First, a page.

Do you hold in sneezes? We’ve all been there. You have the urge to sneeze, but you’re not exactly in the “right” situation to let one go. Maybe you’re driving and have that, “I’m going to close my eyes and then see what will happen?” fear. Or maybe you’re in the middle of dinner and just don’t want to let loose all over the table (and the food too, obviously). Whatever the reason is, one man’s story may just make you re-think holding that sneeze in.
A 34-year-old man from the UK reportedly held in a sneeze. But he didn’t just hold it in. He covered both his nose and mouth while stifling his sneeze. Immediately after he stopped the sneeze came the pain. And not just a tickle or another sneeze welling up.
Rushing to the emergency room, the man couldn’t talk and was almost completely unable to swallow by the time he got there. Along with the pain and inability to do anything that involved his throat, doctors heard a crackling sound that went from the man’s neck to his ribcage.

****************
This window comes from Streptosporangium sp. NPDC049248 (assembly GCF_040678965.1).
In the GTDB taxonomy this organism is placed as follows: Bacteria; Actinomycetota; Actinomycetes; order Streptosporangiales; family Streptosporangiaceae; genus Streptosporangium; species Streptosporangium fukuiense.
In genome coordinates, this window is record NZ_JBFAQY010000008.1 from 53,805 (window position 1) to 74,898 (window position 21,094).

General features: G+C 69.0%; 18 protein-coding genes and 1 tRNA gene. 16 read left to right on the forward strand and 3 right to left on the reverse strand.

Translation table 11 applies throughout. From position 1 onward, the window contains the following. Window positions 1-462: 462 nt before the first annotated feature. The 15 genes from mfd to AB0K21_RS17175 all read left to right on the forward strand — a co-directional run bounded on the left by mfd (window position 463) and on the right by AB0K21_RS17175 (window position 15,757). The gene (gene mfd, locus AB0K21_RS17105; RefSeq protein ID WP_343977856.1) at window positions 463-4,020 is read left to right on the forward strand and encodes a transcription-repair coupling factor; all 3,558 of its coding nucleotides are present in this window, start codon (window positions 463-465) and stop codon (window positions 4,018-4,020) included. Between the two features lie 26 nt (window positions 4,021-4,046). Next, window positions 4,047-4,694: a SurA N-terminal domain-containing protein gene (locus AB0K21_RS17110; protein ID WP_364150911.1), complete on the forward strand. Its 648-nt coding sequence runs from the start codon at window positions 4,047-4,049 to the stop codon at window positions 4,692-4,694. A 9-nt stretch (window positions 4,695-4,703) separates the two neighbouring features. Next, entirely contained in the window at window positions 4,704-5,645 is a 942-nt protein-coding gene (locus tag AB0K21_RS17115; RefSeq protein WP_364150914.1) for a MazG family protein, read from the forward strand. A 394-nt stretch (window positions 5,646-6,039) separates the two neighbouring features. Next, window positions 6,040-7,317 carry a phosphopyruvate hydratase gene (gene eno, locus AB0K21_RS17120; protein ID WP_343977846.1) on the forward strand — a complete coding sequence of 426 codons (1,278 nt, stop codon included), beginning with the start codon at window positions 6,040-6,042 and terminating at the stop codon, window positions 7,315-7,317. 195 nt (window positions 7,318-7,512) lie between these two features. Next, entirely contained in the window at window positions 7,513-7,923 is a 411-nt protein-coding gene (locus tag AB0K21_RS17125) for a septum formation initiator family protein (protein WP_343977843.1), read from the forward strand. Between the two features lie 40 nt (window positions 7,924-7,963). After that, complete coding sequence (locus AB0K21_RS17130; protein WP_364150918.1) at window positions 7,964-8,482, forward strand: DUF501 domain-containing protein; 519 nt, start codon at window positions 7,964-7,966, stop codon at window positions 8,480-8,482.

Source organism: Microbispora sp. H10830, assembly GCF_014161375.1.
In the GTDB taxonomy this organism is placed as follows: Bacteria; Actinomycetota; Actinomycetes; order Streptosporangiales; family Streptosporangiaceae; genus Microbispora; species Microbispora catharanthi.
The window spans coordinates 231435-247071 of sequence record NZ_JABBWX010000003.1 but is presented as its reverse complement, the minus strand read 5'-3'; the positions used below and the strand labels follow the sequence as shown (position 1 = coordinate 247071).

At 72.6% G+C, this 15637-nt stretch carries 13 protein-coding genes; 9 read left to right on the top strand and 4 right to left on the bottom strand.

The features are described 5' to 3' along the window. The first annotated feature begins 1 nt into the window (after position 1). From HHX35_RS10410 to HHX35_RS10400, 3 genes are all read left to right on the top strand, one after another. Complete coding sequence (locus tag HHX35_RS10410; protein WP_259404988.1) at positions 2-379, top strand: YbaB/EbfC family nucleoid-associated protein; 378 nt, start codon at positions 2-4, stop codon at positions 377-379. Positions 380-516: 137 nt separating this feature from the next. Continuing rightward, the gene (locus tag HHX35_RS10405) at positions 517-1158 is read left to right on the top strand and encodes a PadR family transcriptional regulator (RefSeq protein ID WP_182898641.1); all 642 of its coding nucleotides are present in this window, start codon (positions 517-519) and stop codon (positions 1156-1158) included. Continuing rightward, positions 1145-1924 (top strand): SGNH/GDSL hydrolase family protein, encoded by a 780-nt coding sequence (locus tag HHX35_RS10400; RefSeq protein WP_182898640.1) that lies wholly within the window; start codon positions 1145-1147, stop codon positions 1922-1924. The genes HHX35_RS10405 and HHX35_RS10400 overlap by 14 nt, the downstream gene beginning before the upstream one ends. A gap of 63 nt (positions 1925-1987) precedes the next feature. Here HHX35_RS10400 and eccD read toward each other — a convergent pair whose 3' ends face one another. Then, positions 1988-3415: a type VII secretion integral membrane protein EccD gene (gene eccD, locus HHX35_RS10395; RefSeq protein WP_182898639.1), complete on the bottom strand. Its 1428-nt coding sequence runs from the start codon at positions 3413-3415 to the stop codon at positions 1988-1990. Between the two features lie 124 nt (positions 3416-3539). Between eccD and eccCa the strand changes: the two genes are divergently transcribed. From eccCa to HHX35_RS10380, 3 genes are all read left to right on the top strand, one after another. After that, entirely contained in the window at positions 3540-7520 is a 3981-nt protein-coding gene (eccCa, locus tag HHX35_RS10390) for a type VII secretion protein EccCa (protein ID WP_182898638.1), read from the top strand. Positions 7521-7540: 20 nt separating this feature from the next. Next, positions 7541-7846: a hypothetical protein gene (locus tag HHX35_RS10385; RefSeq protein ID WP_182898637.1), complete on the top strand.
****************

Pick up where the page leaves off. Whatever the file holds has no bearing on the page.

So what happened to the man who held in a sneeze? As it turns out, he punctured his pharynx. In other words, he tore his throat. The odd sort of crackling the doc’s heard was due to air bubbles, that had got in through the hole, rubbing against the soft tissues of his neck and the area between his lungs.
Due to the infection risk, the man was hospitalized. After seven days of being on a feeding tube and receiving antibiotics, the man had healed enough to go home. And even though he had no lasting damage, we’re pretty sure he’ll let those sneezes fly freely from now on.
Before you start stressing over each and every sneeze, it’s important to know that this was an extraordinarily rare case. A pharynx tear is typically a result of neck trauma and not holding in a sneeze.
Do you hold in your sneezes? Tell us in the comments below.